Can FOIA Get To Private Emails?
March 20, 2017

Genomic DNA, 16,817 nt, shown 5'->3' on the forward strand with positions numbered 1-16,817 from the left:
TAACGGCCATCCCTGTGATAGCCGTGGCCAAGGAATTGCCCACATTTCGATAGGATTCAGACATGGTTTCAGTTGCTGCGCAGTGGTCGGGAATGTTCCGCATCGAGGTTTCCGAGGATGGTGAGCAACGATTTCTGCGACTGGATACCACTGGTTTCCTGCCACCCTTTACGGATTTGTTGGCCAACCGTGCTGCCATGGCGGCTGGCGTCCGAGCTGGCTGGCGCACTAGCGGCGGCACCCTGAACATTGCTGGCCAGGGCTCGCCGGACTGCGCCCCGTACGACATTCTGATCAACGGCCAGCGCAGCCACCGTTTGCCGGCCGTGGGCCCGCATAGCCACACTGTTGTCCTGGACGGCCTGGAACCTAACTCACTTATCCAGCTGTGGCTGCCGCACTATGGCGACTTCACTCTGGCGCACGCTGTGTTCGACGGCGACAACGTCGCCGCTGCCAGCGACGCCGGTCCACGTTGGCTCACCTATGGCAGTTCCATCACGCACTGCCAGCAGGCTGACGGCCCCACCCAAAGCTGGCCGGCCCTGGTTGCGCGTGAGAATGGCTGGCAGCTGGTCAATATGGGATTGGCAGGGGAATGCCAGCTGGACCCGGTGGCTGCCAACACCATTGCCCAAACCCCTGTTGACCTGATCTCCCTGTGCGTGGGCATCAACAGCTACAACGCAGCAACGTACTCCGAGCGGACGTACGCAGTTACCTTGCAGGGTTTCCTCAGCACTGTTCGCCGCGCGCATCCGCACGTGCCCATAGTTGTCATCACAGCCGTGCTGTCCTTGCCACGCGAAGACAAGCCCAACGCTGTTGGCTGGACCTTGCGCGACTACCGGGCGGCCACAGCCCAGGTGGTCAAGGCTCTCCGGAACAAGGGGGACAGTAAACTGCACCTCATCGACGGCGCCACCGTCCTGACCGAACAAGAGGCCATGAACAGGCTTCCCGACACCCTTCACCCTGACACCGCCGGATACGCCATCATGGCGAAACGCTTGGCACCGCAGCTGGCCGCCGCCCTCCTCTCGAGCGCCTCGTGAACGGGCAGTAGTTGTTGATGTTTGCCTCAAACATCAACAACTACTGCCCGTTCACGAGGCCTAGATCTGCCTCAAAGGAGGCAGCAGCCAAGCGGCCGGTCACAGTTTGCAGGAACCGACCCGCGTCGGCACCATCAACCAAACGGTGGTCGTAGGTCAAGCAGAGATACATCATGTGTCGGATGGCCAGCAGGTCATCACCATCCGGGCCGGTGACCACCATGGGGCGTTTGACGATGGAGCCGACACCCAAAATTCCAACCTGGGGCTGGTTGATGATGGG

What looked like a clear answer in a 2016 appeals court decision was qualified by a federal court earlier this month. The plaintiff says it may file another appeal, and what could become an increasingly important question in contentious politically-charged litigation remains unresolved. The background: Last July the DC Circuit Court of Appeals, reversing a district court judge, ruled that a federal employee’s private or former private-employer’s emails can be subject to release under the Freedom of Information Act. The case involved John Holdren, who under President Obama directed the Office of Science and Technology Policy (OSTP). The conservative Competitive Enterprise Institute wanted to see emails that it said Holdren had stored on an email account attached to the Woods Hole Research Center, an organization that had formerly employed Holdren and which the CEI characterized as an “environmental-pressure group.” CEI at the time, cheered by the DC Circuit’s ruling, called it “a major victory for government transparency.” What the appeals court said was that emails in a personal account were not automatically beyond the reach of FOIA, and it sent the case back to the district court. Now that same district court judge has ruled that, in this case, there is no right to conduct a search of Holdren’s private emails because the OSTP’s general counsel as well as Holdren himself have testified that, per policy of the OSTP, Holdren forwarded all work-related emails to the OSTP account. “Plaintiff has not pointed to any specific instance when Dr. Holdren did, or even may have, violated OSTP policy,” the judge wrote.
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